Friday, January 24, 2020
Text Size

History of Otsego Mutual - Management Today

Article Index
History of Otsego Mutual
A Legacy
A Legacy continued
The Ward Hinds Years
Decades of Loyalty
Patrick A. Burke's Tenure
Management Today
All Pages

Shortly after the passing of her father, Kelley Burke Cough was elected president of the company. Other officers are Kevin Cough, vice president (2015); Terry Gras, secretary (1991); Judith Hamilton, assistant secretary (2009); and Gregory Gaeta, treasurer (2011).

Like her father before her, Cough continues to strive for growth in financial strength (surplus), while at the same time maintaining the small physical size of the business.

With efficiency of operations and preservation of quality personal service priorities, the company is well positioned for another century of success. This will be accomplished with a devoted, well-trained staff, a strong financial foundation and a loyal agent and policyholder base.

Upon completion of its 106th year in 2003, Otsego Mutual had 80 agents throughout New York State, producing $14.3 million in written premiums. Company assets totaled a record $60.7 million, while liabilities were $8.2 million, leaving policyholder surplus at $52.5 million, also a new benchmark. Due to its conservative stature and superior financial strength, Otsego continues to be rated A+. Recently, A.M. Best's Review highlighted Otsego as one of only 15 casualty insurance companies to be listed at A+ or higher for 50 consecutive years. President Kelley Burke Cough stated in the article, "Quality vs. quantity applies to many aspects of the business, from our financial strength to our employees. While the company's staff may be small in number, its employees and agents are "top quality."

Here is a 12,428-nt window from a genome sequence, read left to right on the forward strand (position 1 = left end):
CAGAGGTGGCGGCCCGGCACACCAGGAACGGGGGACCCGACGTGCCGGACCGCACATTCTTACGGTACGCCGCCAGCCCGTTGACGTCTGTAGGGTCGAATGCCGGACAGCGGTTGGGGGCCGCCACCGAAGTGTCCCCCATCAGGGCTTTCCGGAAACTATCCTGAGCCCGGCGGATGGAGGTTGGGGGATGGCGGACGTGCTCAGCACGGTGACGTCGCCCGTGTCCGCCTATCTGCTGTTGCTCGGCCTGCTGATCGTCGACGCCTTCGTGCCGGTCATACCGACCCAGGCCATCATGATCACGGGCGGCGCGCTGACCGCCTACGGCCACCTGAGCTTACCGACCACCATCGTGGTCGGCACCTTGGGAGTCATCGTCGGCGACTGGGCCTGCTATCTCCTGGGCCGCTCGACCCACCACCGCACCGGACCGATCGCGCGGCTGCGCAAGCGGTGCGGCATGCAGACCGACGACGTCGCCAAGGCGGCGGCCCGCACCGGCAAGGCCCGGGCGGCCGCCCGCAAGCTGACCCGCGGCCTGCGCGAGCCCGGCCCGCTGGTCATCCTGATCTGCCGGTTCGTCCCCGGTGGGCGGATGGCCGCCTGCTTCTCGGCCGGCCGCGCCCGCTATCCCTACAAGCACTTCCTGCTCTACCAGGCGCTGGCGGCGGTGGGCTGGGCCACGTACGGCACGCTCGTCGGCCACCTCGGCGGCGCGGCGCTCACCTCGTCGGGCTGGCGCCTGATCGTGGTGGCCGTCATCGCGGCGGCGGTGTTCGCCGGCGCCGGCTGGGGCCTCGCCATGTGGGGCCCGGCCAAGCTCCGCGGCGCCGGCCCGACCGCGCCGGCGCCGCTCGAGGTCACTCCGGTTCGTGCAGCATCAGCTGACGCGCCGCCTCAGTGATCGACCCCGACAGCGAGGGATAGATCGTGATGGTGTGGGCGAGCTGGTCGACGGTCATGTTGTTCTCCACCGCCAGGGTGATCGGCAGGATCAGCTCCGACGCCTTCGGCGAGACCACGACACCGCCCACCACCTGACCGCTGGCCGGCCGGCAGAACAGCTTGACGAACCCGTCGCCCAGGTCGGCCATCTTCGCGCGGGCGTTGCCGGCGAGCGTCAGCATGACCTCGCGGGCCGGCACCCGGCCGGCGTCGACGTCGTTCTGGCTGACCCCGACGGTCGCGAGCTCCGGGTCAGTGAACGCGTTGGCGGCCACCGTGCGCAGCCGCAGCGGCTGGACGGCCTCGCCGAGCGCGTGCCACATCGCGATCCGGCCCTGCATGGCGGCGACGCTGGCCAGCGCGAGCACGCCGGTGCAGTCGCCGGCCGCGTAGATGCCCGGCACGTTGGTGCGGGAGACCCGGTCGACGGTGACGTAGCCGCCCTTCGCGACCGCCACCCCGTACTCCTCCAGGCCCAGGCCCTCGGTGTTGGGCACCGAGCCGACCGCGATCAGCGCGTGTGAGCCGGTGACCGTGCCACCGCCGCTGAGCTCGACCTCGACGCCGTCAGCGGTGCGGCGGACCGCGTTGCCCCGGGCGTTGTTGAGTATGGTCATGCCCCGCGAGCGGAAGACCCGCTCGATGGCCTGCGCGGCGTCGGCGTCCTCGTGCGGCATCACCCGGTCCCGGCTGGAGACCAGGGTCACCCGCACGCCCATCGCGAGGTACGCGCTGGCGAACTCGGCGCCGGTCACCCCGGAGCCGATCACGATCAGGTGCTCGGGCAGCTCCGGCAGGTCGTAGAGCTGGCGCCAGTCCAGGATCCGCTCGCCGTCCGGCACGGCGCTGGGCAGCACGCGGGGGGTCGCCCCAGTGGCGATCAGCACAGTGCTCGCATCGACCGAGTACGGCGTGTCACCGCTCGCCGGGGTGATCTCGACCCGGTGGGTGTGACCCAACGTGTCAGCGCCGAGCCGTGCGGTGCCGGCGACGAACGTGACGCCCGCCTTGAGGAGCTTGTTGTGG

The success of mutual insurance companies has always been grounded in careful selection of risks and extraordinary loss prevention, even if this prevented growth in premium writings. Throughout its history, Otsego Mutual has stuck to this formula for success. It was, and continues to be, this adherence to the mutual philosophy that has allowed the company to survive two World Wars, the Great Depression, various natural disasters and difficult competitive forces to achieve its current prosperity.